Warning! Warning! Alliance Districts Beware:

Tomorrow, Connecticut’s poorest and most challenged school districts must submit their “Year 2 Alliance District Plans” to Commissioner Stefan Pryor and his loyal band of education reformers.

If you are a student, parent, teacher or administrator in one of the following towns…you should be worried….very worried.

The towns include: Ansonia, Bloomfield, Bridgeport, Bristol, Danbury, Derby, East Hartford, East Haven, East Windsor, Hartford, Hamden, Killingly, Manchester, Middletown, Meriden, Naugatuck, New Britain, New Haven, New London, Norwalk, Norwich, Putnam, Stamford, Vernon, Waterbury, West Haven, Windham, Winchester, Windsor and Windsor Locks.

Your legislators will tell you that despite the budget crisis, they were able to increase your level of school funding this year, thereby helping create better schools without dumping the entire burden on local taxpayers.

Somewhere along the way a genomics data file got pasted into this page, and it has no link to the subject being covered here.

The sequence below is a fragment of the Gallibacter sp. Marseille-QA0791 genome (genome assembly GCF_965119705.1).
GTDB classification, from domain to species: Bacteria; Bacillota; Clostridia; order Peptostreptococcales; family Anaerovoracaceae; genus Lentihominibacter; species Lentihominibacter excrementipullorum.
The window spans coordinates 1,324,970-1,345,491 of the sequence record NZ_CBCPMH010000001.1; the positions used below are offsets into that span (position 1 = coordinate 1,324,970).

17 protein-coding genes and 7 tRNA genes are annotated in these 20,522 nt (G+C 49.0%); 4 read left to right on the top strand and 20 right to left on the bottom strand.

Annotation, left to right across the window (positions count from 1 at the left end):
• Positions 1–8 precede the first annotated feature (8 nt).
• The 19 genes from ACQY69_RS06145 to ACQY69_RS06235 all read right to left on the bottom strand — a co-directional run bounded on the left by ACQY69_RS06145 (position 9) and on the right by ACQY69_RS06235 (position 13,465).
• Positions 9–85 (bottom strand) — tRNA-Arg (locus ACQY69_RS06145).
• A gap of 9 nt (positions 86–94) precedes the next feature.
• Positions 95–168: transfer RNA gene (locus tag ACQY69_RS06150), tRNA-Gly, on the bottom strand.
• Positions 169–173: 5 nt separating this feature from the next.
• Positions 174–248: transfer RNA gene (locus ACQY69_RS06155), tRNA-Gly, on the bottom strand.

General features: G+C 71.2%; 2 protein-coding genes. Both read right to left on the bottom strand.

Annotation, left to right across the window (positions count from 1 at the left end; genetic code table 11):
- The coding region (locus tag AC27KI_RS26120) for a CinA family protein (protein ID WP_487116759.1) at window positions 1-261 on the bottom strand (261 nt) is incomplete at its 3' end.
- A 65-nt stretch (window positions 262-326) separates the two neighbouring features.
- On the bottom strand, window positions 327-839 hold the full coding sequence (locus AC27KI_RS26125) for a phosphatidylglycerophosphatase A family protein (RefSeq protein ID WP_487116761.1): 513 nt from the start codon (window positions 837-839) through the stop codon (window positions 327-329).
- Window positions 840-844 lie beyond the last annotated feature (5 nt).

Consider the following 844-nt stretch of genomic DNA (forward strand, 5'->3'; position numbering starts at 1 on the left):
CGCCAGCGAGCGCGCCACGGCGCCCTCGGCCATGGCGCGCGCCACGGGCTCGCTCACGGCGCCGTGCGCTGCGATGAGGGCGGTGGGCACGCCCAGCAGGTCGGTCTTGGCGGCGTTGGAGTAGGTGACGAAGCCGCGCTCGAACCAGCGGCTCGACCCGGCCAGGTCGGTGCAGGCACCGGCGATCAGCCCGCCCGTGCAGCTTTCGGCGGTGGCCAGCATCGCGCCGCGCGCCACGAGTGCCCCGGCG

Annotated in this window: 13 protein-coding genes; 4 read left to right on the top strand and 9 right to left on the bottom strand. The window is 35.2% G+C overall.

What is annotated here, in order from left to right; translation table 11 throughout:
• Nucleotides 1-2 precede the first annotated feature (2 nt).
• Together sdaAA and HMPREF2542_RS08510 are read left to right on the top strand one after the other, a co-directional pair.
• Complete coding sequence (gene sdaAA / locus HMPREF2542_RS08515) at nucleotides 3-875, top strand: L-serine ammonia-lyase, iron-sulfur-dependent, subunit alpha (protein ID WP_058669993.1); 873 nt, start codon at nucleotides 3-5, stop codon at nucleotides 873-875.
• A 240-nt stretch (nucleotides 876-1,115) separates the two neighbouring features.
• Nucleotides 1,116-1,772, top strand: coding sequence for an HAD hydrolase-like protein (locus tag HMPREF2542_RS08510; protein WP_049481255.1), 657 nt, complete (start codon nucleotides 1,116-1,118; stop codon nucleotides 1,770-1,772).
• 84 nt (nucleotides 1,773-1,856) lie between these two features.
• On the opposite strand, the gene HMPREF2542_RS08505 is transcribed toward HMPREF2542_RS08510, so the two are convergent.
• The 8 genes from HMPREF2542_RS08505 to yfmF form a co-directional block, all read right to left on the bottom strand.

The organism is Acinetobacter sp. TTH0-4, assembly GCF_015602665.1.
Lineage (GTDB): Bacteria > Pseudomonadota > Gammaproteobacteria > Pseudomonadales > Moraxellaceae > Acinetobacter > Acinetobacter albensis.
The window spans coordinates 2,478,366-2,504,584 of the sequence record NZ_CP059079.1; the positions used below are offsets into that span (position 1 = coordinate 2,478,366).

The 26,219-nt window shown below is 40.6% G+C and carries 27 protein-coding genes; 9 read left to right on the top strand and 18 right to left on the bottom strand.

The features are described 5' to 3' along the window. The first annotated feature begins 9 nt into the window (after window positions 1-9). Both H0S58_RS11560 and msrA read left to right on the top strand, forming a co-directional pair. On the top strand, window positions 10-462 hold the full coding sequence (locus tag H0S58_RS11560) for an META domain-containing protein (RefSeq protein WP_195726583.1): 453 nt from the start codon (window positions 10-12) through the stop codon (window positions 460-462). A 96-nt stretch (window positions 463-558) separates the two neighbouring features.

What they haven’t told you is the money is dependent on the approval of Malloy’s Commissioner of Education, Stefan Pryor, the long-time charter school advocate.

Once the plans are submitted, Pryor and his team will review the plans and determine whether they meet his “rubric” for “school change.” He and his team will then decide whether your town will get the additional education funding that was recently approved by the Connecticut General Assembly.

If he doesn’t approve the plan, your town doesn’t get the money.  And rumor has it, in at least one case, the town won’t get the money unless they hire Achievement First to train local administrators….Achievement First being the charter school management company that Pryor co-founded.

And as every parent, teacher and administrator knows, if the money doesn’t move, additional program cuts will be forthcoming in those towns.

Worse, Pryor and his entourage have let go the very people within the Department of Education who actually know what these Alliance Districts need help with.